A signboard put up by the tribals at Jirimukh in Manipur.

The tribal civil society leaders shared the emotion in every household in the hills of Jiribam. The  hill leaders of Jiribam then decided that if the hill people are to ‘stay’ in Jiribam District, they would  settle for nothing less than a TD Block and Subdivision encompassing 16 of the hill villages, where, 10 of the villages are Hmar villages, 3 Thadou village, 2 Khasia and 1 Rongmei village. A memorandum was submitted to the then Congress government to this effect.

With the change in government in Manipur and the BJP ascendancy, a joint representation of tribal organisations in Jiribam-The Hmar Students’ Association, Kuki Students ‘ Organization, Tribal Rights Demand Committee and United Chiefs Committee- met the Chief Minister of Manipur on 12th May 2017 to put forward the demand for the restoration of the rights and privileges of the hill people in Jiribam. The restoration of Chieftainship rights, subdivision and TD Block encompassing 16 hill villages in rural Jiribam, polarization of tribals in urban Jiribam to create tribal wards in the Municipality areas, etc., are the demands tabled before the Chief Minister. The delegation of hill leaders of Jiribam again met the Chief Minister in 10th June and 10 th July 2017. The Chief Minister said that he would look into the matter.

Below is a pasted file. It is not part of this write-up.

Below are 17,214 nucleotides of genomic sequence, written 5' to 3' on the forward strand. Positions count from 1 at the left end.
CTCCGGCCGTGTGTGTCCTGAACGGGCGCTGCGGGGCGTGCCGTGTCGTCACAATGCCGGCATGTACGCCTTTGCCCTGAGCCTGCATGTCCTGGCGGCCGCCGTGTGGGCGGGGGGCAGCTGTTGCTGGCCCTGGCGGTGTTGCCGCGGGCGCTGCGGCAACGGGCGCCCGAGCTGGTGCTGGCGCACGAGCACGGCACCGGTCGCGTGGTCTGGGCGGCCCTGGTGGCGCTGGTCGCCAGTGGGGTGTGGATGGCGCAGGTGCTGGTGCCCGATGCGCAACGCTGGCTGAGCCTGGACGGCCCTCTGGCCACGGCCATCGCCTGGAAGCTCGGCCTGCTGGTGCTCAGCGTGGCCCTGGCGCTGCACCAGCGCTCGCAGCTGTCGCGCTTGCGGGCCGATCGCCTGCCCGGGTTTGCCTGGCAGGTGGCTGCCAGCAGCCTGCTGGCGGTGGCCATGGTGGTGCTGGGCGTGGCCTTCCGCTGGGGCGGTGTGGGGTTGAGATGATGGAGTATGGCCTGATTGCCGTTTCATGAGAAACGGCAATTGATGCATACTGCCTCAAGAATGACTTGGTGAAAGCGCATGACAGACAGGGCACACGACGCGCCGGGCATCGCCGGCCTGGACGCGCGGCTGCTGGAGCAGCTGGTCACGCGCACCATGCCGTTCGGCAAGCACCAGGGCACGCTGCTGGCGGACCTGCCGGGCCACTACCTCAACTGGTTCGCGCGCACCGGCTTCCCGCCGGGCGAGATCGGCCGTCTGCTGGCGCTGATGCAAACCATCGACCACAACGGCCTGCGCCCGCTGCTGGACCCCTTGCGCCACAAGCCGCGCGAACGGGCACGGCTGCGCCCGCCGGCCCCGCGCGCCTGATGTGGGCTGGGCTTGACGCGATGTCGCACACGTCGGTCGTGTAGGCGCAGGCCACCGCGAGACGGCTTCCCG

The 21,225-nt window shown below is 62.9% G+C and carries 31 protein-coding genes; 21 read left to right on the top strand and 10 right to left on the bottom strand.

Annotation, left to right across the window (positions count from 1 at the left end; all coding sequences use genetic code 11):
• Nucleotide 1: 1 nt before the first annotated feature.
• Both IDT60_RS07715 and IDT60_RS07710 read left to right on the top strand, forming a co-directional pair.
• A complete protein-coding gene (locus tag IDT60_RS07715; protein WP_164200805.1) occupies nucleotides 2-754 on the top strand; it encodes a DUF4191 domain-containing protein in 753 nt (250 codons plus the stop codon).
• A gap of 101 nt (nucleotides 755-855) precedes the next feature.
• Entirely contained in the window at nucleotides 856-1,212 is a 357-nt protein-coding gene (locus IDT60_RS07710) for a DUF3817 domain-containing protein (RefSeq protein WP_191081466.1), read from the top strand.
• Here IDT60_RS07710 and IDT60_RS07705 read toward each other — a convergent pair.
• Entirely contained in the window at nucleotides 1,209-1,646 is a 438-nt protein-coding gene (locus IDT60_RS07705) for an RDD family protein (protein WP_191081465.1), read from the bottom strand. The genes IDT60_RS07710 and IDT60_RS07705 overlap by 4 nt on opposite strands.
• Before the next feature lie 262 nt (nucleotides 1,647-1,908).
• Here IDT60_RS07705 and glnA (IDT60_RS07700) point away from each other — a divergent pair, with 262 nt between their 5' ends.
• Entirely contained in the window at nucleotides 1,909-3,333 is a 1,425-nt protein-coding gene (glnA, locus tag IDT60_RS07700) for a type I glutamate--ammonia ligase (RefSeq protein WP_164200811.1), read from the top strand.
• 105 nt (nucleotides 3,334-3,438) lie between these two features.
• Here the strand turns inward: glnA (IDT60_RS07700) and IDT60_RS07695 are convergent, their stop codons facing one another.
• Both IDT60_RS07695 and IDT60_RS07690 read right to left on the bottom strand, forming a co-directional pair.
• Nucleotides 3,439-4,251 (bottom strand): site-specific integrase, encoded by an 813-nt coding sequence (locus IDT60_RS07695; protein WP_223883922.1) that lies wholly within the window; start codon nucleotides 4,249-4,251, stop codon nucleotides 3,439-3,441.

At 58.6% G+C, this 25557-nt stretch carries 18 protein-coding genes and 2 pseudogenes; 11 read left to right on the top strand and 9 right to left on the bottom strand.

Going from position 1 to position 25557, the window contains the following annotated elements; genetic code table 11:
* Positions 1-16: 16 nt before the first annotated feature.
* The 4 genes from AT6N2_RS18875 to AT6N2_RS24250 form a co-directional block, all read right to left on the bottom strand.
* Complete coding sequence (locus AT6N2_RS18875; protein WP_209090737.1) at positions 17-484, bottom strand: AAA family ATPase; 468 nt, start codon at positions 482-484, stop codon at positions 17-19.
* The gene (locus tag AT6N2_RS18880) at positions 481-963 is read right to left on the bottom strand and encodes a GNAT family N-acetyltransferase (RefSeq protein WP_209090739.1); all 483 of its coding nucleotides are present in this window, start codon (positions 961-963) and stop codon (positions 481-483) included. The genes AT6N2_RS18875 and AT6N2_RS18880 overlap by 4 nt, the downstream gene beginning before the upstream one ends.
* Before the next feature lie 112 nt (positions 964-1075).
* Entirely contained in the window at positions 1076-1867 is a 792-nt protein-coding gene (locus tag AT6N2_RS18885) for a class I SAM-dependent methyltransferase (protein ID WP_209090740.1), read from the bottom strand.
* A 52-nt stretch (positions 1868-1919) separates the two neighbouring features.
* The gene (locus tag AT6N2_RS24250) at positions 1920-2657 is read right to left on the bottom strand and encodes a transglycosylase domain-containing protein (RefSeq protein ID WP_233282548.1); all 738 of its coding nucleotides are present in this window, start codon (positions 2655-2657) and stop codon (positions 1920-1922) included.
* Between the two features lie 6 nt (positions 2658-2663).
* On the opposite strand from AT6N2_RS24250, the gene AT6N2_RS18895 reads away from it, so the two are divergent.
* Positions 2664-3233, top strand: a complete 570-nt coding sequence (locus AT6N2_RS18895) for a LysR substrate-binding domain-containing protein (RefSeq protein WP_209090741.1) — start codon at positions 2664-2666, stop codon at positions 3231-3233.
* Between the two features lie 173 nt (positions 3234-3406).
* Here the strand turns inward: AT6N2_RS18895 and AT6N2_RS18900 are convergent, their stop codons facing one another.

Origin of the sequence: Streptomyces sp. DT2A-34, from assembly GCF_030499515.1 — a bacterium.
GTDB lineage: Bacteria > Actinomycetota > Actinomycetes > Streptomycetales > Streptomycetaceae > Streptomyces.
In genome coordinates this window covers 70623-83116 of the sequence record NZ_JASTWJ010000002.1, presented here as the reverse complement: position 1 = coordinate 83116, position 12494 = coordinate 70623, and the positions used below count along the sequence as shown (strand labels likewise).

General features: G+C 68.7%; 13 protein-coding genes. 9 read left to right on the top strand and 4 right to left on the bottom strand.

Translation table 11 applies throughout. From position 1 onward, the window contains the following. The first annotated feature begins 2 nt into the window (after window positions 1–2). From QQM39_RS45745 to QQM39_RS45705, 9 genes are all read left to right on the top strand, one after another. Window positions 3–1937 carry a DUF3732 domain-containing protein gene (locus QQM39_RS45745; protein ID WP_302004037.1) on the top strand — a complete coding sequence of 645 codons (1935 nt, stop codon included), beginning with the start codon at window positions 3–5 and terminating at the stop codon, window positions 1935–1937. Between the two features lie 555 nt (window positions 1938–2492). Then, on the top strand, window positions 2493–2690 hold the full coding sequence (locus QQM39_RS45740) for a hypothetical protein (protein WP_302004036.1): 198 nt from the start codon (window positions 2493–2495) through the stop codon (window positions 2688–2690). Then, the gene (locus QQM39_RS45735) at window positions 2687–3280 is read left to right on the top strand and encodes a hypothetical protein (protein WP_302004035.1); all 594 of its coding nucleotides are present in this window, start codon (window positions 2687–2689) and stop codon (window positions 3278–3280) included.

But with the passage of time, there is growing uneasiness amongst the hill people of Jiribam. The keen desire to be a part of Pherzawl District is surfacing again because the of Jiribam hill people believe that they would be emotionally and administratively secure in Pherzawl District. There is also a desperate opinion of the Chiefs that the matter should be taken up to the High Court by filing a case against the government of Manipur.

The hill people of Jiribam are in the  precarious position of a hill people’s expression – a chicken on a clothes’ line. Much as a chicken trying to settle itself comfortably on a clothes line find it impossible to do so, as it has to precariously balance itself all the time, the hill people of Jiribam finds no rest in their present condition.

Hill people of Jiribam – Quo Vadimus?

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Rev. Benjamin Shakum is a pastor, educationist, musician and social activist based in Jirbam, India. He is currently head of Abundant Life Development Initiatives.